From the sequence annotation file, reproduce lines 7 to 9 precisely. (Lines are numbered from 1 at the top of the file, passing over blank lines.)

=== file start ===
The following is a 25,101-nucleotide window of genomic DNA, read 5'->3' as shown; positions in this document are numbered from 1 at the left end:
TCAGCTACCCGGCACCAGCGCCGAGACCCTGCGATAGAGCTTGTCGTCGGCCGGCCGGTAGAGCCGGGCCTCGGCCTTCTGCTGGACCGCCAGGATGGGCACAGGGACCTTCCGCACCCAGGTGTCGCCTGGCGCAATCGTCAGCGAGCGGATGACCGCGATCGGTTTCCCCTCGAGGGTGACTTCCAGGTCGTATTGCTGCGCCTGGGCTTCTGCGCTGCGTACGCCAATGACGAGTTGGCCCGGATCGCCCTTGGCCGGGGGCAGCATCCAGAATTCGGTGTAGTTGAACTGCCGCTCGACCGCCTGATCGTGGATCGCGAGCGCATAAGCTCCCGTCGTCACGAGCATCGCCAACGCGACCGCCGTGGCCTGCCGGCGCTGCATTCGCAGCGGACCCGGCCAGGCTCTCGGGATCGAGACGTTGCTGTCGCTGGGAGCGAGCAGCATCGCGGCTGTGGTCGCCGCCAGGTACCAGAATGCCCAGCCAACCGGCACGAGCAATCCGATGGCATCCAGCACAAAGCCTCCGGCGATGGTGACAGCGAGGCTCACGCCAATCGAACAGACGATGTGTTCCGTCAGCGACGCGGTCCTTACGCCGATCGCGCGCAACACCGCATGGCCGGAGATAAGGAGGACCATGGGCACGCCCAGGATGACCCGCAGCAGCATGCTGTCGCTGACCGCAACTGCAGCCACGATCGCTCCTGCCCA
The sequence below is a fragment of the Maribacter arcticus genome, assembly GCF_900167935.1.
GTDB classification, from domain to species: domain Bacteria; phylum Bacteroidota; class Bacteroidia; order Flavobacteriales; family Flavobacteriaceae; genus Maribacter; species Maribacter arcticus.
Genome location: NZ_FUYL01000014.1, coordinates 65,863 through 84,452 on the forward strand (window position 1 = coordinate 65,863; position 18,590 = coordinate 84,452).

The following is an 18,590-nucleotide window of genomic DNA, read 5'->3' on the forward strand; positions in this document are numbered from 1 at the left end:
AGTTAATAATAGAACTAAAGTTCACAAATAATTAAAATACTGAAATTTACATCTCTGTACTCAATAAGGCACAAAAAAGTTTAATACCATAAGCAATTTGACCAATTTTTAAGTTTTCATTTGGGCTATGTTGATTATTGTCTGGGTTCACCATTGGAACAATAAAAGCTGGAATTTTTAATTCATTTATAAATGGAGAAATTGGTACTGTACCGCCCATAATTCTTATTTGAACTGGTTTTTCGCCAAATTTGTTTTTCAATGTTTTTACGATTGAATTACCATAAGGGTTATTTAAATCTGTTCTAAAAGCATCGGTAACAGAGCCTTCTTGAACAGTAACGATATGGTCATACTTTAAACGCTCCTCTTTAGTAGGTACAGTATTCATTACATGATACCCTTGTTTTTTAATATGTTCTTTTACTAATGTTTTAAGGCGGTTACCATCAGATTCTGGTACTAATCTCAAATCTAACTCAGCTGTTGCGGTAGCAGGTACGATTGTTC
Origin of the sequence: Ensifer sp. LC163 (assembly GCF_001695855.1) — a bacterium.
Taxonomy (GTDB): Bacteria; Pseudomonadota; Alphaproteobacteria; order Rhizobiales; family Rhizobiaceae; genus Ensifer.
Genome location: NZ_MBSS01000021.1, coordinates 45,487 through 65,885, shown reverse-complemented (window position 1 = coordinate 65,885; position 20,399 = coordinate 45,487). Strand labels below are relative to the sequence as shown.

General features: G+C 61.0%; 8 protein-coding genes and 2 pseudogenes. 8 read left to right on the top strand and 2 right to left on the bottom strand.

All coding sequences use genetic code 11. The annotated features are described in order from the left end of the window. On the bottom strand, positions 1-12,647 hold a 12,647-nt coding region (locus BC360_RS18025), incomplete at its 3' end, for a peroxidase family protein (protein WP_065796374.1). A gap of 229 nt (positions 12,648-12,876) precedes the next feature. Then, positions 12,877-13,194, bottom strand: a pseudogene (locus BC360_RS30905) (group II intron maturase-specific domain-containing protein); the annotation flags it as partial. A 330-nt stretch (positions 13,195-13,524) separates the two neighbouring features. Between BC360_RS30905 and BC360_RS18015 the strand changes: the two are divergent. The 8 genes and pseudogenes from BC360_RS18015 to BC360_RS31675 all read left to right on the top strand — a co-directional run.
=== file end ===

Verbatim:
AGTTAATAATAGAACTAAAGTTCACAAATAATTAAAATACTGAAATTTACATCTCTGTACTCAATAAGGCACAAAAAAGTTTAATACCATAAGCAATTTGACCAATTTTTAAGTTTTCATTTGGGCTATGTTGATTATTGTCTGGGTTCACCATTGGAACAATAAAAGCTGGAATTTTTAATTCATTTATAAATGGAGAAATTGGTACTGTACCGCCCATAATTCTTATTTGAACTGGTTTTTCGCCAAATTTGTTTTTCAATGTTTTTACGATTGAATTACCATAAGGGTTATTTAAATCTGTTCTAAAAGCATCGGTAACAGAGCCTTCTTGAACAGTAACGATATGGTCATACTTTAAACGCTCCTCTTTAGTAGGTACAGTATTCATTACATGATACCCTTGTTTTTTAATATGTTCTTTTACTAATGTTTTAAGGCGGTTACCATCAGATTCTGGTACTAATCTCAAATCTAACTCAGCTGTTGCGGTAGCAGGTACGATTGTTC
Origin of the sequence: Ensifer sp. LC163 (assembly GCF_001695855.1) — a bacterium.
Taxonomy (GTDB): Bacteria; Pseudomonadota; Alphaproteobacteria; order Rhizobiales; family Rhizobiaceae; genus Ensifer.